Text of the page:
Treasury Secretary Janet Yellen warned Congress to act as quickly as possible to increase the debt limit.

Treasury Secretary Janet Yellen warned Congress to act as quickly as possible to increase the debt limit. Alex Wong / Getty Images

Debt Ceiling Breach Could Occur as Soon as June 1, Treasury Warns

While they had hoped for more time, lawmakers have just a few weeks to avoid a catastrophic default.

This article was updated at 9:30 a.m. on May 2 to include details on the White House reaching out to congressional leaders for a meeting. 

The U.S. government could default on its debts as soon as June 1, according to a new estimate from the Treasury Department, giving lawmakers and the White House just a few weeks to break an impasse that has so far prevented an increase to the national borrowing limit. 

Such a breach would be unprecedented and have catastrophic impacts on the federal government's operations and the U.S. economy. Economists had hoped the government’s “extraordinary measures” would buy enough time to allow Treasury to pay the nation’s debts through late summer, but Treasury Secretary Janet Yellen told Congress on Monday the deadline would come much sooner. 

“After reviewing recent federal tax receipts, our best estimate is that we will be unable to continue to satisfy all of the government’s obligations by early June, and potentially as early as June 1, if Congress does not raise or suspend the debt limit before that time,” Yellen said in a letter to congressional leadership. 

The secretary earlier this year similarly predicted an early June deadline, but economists had subsequently anticipated Congress might have more time. 

House Republicans have demanded any debt ceiling increase be paired with dramatic cuts to spending at non-defense federal agencies and passed a bill to that effect last week. To date, President Biden and congressional Democrats have refused to negotiate and demanded a “clean” debt limit increase without conditions. The Senate is not expected to take up the House’s bill, and the White House has said Biden would veto it. 

The two sides remain at a standstill and have not met since Feb. 1, with the White House saying it would only negotiate over spending levels if those conversations were not tied to the debt ceiling. In announcing its veto threat, the White House said the bill was “a reckless attempt to extract extreme concessions” from the president and Biden would not “accept such attempts at hostage taking.”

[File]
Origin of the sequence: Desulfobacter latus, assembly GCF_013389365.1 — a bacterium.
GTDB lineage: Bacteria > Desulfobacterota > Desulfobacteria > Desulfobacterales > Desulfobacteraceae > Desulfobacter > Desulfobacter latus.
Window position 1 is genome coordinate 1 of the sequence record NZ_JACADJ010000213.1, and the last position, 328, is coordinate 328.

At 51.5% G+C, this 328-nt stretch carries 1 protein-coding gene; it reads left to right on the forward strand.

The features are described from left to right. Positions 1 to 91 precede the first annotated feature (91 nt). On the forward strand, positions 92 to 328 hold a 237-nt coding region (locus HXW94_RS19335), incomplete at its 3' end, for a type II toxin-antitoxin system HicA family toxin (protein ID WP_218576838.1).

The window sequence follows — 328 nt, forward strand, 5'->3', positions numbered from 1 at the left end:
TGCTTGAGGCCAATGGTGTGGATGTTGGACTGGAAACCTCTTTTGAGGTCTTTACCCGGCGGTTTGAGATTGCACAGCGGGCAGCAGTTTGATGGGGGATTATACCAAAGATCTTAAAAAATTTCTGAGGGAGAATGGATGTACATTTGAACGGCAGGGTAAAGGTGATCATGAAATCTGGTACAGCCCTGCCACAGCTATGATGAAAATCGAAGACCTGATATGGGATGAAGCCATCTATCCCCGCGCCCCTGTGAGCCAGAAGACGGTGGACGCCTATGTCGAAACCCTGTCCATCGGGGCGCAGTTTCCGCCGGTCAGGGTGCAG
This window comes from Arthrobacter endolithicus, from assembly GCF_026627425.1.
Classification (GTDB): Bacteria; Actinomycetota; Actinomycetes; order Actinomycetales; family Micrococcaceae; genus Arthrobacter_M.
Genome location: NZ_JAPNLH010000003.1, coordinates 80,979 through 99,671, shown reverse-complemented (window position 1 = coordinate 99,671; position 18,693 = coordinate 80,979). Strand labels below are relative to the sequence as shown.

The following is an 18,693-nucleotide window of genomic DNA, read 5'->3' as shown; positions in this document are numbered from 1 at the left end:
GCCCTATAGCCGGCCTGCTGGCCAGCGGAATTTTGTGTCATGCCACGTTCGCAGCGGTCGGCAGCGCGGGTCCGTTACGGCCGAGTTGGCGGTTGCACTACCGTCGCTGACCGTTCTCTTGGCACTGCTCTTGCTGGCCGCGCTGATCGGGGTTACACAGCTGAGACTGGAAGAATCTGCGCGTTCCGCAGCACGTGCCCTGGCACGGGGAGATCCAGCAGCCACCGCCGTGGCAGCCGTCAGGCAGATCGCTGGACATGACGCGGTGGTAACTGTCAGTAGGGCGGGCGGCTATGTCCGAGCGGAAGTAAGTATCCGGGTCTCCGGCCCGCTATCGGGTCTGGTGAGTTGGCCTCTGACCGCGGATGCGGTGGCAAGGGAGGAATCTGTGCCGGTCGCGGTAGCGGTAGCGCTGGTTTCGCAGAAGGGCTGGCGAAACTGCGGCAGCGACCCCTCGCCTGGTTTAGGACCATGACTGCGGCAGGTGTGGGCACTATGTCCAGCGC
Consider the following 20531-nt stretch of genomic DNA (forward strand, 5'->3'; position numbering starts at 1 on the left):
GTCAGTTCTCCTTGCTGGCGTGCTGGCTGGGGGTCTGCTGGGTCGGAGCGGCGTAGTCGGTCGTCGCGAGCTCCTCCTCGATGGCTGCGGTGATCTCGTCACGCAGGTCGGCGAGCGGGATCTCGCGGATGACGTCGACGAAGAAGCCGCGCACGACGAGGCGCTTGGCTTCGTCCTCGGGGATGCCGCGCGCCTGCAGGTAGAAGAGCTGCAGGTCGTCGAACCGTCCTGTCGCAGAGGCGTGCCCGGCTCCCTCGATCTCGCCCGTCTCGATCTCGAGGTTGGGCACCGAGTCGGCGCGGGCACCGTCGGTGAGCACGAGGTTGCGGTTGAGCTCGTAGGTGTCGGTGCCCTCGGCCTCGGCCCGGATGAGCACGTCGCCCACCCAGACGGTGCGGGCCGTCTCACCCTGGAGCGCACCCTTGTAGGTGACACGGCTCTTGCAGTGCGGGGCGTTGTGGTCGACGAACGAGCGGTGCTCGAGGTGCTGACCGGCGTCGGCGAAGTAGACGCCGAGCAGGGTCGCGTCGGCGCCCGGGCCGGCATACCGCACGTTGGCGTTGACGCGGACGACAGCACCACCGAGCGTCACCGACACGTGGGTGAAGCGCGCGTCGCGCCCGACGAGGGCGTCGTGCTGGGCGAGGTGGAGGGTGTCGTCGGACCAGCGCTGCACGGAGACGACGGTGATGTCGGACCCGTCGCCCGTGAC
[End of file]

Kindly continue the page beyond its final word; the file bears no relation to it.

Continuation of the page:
The White House announced after Yellen’s letter, however, that Biden called House Speaker Kevin McCarthy, R-Calif., and the rest of congressional leadership to invite them to a meeting at the White House on May 9. 

Yellen stressed her projection could change and the actual date of a default could be “a number of weeks later than these estimates.” 

“It is impossible to predict with certainty the exact date when Treasury will be unable to pay the government’s bills, and I will continue to update Congress in the coming weeks as more information becomes available,” Yellen said. “Given the current projections, it is imperative that Congress act as soon as possible to increase or suspend the debt limit in a way that provides longer-term certainty that the government will continue to make its payments.”

While economists and lawmakers have speculated about a range of outcomes if an unprecedented default were to occur, most have agreed the most likely scenario would require the Treasury Department to delay all government payments until it had enough money available to meet the demands of a given day. That would require federal employees to either face furloughs or work with only the promise of back pay once the situation was resolved. Agency payments to beneficiaries, states, grantees, contractors and, potentially, their own employees, would be disrupted.